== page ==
There are five special beers brewed here, The Blonde, Dubbel, Tripel, Quadrupel, Quadrupel Oak Aged, Witte Trappist. They also have their organic Puur, as well as the seasonal beers. They vary from 5-10% alcohol, so beware! My favorites are the Blonde and the Isid’or. My husband had the Jubilaris- which was nearing the end of its quantity for the time being. All in all, they’re stronger than American beer, better tasting, and chances are also have better ingredients.

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My friend posted this on her FB page the other day- and it made me very thankful that La Trappe beer is shipped to the US. I love the distinct taste of it and think that maybe it will offer me a reminder of where we were? We did buy a pair of those fancy dancy La Trappe glasses to clink and cheers with while sipping.

 photo photo1-16.jpgInside the original brewery

At the end of our tour, our friendly guide asked us to be ambassadors for La Trappe. Go back to our home countries (remember, we were an expat club) and tell our family and friends about their magnificent beer. So- here I am- telling YOU to look for it next time you’re out beer shopping and wondering what to get. I am almost 100% positive that if you’re a beer aficionado you’ll dig this stuff!

Fietsroutes

Lastly, One of my ‘bucket list’ items to do before we leave here is to follow a La Trappe  ‘fietsroute’ (bike path) and go from bar to bar drinking their beer. I should say these aren’t regular ‘bars’. These are side cafes usually nestled in the woods with patios along the bike path. I can’t imagine this is something we can do with the kids in tow- so looks like we might need to book a sitter for the day. And possibly the day after as well.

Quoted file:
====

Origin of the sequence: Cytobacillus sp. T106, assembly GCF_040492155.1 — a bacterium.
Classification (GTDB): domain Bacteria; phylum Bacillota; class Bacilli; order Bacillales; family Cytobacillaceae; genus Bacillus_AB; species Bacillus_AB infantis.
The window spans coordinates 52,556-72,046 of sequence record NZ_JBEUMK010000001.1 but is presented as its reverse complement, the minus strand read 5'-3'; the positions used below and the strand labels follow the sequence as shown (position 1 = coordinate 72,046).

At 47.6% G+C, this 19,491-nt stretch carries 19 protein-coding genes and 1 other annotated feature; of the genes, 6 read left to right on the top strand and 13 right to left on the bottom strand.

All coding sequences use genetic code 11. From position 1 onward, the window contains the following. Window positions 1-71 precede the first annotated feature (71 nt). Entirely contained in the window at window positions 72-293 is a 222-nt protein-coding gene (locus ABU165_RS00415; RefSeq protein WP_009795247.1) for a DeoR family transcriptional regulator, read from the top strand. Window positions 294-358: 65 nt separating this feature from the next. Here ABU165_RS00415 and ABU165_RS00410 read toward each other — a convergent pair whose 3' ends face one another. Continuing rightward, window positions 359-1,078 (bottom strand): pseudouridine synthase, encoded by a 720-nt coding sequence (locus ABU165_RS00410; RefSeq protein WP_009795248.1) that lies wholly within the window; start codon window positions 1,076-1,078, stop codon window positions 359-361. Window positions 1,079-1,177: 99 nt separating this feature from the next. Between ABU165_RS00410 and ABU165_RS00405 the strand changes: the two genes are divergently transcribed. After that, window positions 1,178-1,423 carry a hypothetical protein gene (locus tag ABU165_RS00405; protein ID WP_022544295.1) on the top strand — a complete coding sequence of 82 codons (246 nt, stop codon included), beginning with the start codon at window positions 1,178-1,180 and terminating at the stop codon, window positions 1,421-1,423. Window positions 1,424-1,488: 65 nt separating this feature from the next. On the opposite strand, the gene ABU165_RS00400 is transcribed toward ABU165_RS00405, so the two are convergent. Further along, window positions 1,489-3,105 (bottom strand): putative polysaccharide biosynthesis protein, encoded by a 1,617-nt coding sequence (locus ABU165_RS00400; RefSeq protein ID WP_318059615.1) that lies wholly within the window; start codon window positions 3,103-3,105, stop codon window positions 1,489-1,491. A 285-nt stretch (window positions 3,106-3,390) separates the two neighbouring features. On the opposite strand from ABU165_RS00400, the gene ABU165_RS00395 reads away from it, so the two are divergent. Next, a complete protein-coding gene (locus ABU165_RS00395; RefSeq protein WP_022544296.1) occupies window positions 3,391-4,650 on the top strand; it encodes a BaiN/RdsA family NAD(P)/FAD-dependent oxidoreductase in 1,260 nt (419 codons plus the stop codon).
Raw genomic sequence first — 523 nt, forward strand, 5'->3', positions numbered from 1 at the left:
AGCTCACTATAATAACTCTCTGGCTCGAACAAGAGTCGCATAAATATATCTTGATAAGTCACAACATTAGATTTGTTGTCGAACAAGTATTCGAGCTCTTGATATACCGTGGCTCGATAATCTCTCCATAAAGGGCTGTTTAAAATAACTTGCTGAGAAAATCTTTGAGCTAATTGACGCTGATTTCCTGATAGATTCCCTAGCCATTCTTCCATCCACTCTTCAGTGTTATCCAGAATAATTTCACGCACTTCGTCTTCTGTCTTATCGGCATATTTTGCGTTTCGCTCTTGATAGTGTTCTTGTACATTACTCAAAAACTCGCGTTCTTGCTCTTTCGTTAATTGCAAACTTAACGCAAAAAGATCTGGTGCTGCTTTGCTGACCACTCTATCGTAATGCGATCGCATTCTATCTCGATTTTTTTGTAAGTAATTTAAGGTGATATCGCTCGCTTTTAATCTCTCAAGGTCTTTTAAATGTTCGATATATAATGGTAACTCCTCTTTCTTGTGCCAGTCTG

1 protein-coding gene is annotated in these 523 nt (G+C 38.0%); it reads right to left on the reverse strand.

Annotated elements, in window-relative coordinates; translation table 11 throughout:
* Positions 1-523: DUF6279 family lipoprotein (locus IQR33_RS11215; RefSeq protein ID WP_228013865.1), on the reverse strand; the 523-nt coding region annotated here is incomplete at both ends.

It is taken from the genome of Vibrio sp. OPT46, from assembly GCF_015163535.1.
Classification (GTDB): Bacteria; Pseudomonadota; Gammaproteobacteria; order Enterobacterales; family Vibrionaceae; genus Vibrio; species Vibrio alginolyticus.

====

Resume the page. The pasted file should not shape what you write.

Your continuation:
Bottom Line

Buy their beer! The breweries are located in Belgium and the Netherlands so what you buy in the states is shipped from here. GOOD STUFF!

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 I bought all kinds of goodies from their gift shop- including two of these glasses, and of course, some beer.

Check them out on Facebook and look for their beer next time you’re beer shopping!

 

{ 13 comments… read them below or add one }

1 UltraBob October 8, 2013 at 8:36 am

What a wonderful looking set of buildings! There are 8 trappist breweries in the Entire world, of which only one is in the Netherlands (6 in Belgium and 1 in France if memory serves). I think that I’ve had had some of these, but not for a long time because I have access to a lot of great beers here and the trappist beers are comparatively expensive. I haven’t had one I didn’t like though.

About ingredients in beer: if you buy your beer from a large corporation that cares more about profit than quality then you’ll get corners cut everywhere possible, including use of preservatives, GMO foods, etc. If you buy quality craft beer, you pretty don’t have to worry about that. There is a LOT of great craft beer in the US, so don’t write of US beers either, just buy more selectively.